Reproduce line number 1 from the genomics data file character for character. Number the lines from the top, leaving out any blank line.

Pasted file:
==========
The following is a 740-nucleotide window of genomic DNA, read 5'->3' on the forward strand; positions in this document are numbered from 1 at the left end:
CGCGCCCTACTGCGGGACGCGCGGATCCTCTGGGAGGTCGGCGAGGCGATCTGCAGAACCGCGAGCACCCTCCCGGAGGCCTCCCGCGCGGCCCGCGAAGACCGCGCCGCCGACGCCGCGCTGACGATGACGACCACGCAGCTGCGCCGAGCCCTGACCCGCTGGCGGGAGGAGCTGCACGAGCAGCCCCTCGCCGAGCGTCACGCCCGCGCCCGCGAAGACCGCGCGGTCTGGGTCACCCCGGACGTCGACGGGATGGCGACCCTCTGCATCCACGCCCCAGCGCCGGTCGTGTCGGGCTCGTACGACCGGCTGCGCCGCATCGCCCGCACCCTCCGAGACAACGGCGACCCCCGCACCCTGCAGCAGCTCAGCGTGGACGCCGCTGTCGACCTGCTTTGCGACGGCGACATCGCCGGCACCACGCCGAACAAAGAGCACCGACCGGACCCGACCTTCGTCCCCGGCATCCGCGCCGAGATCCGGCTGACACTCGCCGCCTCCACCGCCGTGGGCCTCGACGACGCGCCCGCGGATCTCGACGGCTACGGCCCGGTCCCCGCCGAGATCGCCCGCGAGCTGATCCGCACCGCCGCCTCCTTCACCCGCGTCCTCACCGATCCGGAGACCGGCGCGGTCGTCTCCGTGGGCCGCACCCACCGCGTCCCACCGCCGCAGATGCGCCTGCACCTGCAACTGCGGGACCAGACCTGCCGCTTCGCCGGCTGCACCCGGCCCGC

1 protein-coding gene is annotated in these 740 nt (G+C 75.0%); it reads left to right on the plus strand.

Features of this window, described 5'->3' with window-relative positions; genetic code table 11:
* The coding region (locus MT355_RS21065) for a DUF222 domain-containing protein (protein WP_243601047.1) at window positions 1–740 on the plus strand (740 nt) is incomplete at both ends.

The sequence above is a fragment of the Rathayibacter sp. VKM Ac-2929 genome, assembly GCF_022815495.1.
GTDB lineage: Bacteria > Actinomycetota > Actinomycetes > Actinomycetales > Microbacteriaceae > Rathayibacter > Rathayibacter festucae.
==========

The following is a 740-nucleotide window of genomic DNA, read 5'->3' on the forward strand; positions in this document are numbered from 1 at the left end: